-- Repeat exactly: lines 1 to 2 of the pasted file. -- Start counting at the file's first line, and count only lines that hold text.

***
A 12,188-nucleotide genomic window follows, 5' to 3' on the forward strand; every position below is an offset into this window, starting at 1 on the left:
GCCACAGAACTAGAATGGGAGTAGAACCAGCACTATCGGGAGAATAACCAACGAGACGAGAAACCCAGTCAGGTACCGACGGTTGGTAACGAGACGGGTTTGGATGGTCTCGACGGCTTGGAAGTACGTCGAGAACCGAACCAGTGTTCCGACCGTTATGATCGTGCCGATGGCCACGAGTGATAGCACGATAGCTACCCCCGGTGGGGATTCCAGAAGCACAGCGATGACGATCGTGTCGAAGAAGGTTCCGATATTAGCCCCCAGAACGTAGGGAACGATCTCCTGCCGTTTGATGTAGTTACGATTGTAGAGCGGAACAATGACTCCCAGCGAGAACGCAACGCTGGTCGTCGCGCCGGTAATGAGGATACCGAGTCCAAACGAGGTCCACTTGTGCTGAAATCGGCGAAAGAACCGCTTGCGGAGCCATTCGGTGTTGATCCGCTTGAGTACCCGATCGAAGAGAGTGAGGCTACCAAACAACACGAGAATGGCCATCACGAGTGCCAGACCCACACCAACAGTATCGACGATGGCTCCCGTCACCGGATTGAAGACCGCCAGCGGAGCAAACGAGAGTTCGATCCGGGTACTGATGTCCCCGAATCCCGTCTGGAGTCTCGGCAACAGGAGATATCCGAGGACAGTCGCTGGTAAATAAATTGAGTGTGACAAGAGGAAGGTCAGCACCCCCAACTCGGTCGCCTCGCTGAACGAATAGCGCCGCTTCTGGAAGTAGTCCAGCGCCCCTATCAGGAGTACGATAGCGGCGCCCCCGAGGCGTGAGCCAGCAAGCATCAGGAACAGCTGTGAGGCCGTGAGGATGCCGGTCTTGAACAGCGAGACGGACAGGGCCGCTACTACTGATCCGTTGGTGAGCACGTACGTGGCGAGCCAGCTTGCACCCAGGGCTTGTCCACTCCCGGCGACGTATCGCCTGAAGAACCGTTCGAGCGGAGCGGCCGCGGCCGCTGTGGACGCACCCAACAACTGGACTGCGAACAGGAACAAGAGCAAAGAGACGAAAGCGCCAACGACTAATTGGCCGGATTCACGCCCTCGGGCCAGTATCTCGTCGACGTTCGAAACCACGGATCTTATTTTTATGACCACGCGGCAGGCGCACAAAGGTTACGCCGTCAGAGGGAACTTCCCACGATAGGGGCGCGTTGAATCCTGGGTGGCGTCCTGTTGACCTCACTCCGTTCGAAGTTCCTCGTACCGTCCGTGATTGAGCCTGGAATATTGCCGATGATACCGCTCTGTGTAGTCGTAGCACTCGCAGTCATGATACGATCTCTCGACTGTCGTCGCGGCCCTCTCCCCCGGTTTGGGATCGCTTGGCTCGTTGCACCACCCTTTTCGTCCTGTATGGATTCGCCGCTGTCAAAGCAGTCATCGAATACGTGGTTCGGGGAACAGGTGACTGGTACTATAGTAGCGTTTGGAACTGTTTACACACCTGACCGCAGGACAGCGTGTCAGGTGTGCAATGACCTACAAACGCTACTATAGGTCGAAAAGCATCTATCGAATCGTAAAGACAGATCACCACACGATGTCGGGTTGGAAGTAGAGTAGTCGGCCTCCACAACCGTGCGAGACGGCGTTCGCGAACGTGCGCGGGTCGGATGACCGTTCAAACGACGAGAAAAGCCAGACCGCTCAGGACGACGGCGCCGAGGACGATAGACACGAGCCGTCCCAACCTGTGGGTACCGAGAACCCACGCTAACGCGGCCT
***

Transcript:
A 12,188-nucleotide genomic window follows, 5' to 3' on the forward strand; every position below is an offset into this window, starting at 1 on the left:
GCCACAGAACTAGAATGGGAGTAGAACCAGCACTATCGGGAGAATAACCAACGAGACGAGAAACCCAGTCAGGTACCGACGGTTGGTAACGAGACGGGTTTGGATGGTCTCGACGGCTTGGAAGTACGTCGAGAACCGAACCAGTGTTCCGACCGTTATGATCGTGCCGATGGCCACGAGTGATAGCACGATAGCTACCCCCGGTGGGGATTCCAGAAGCACAGCGATGACGATCGTGTCGAAGAAGGTTCCGATATTAGCCCCCAGAACGTAGGGAACGATCTCCTGCCGTTTGATGTAGTTACGATTGTAGAGCGGAACAATGACTCCCAGCGAGAACGCAACGCTGGTCGTCGCGCCGGTAATGAGGATACCGAGTCCAAACGAGGTCCACTTGTGCTGAAATCGGCGAAAGAACCGCTTGCGGAGCCATTCGGTGTTGATCCGCTTGAGTACCCGATCGAAGAGAGTGAGGCTACCAAACAACACGAGAATGGCCATCACGAGTGCCAGACCCACACCAACAGTATCGACGATGGCTCCCGTCACCGGATTGAAGACCGCCAGCGGAGCAAACGAGAGTTCGATCCGGGTACTGATGTCCCCGAATCCCGTCTGGAGTCTCGGCAACAGGAGATATCCGAGGACAGTCGCTGGTAAATAAATTGAGTGTGACAAGAGGAAGGTCAGCACCCCCAACTCGGTCGCCTCGCTGAACGAATAGCGCCGCTTCTGGAAGTAGTCCAGCGCCCCTATCAGGAGTACGATAGCGGCGCCCCCGAGGCGTGAGCCAGCAAGCATCAGGAACAGCTGTGAGGCCGTGAGGATGCCGGTCTTGAACAGCGAGACGGACAGGGCCGCTACTACTGATCCGTTGGTGAGCACGTACGTGGCGAGCCAGCTTGCACCCAGGGCTTGTCCACTCCCGGCGACGTATCGCCTGAAGAACCGTTCGAGCGGAGCGGCCGCGGCCGCTGTGGACGCACCCAACAACTGGACTGCGAACAGGAACAAGAGCAAAGAGACGAAAGCGCCAACGACTAATTGGCCGGATTCACGCCCTCGGGCCAGTATCTCGTCGACGTTCGAAACCACGGATCTTATTTTTATGACCACGCGGCAGGCGCACAAAGGTTACGCCGTCAGAGGGAACTTCCCACGATAGGGGCGCGTTGAATCCTGGGTGGCGTCCTGTTGACCTCACTCCGTTCGAAGTTCCTCGTACCGTCCGTGATTGAGCCTGGAATATTGCCGATGATACCGCTCTGTGTAGTCGTAGCACTCGCAGTCATGATACGATCTCTCGACTGTCGTCGCGGCCCTCTCCCCCGGTTTGGGATCGCTTGGCTCGTTGCACCACCCTTTTCGTCCTGTATGGATTCGCCGCTGTCAAAGCAGTCATCGAATACGTGGTTCGGGGAACAGGTGACTGGTACTATAGTAGCGTTTGGAACTGTTTACACACCTGACCGCAGGACAGCGTGTCAGGTGTGCAATGACCTACAAACGCTACTATAGGTCGAAAAGCATCTATCGAATCGTAAAGACAGATCACCACACGATGTCGGGTTGGAAGTAGAGTAGTCGGCCTCCACAACCGTGCGAGACGGCGTTCGCGAACGTGCGCGGGTCGGATGACCGTTCAAACGACGAGAAAAGCCAGACCGCTCAGGACGACGGCGCCGAGGACGATAGACACGAGCCGTCCCAACCTGTGGGTACCGAGAACCCACGCTAACGCGGCCT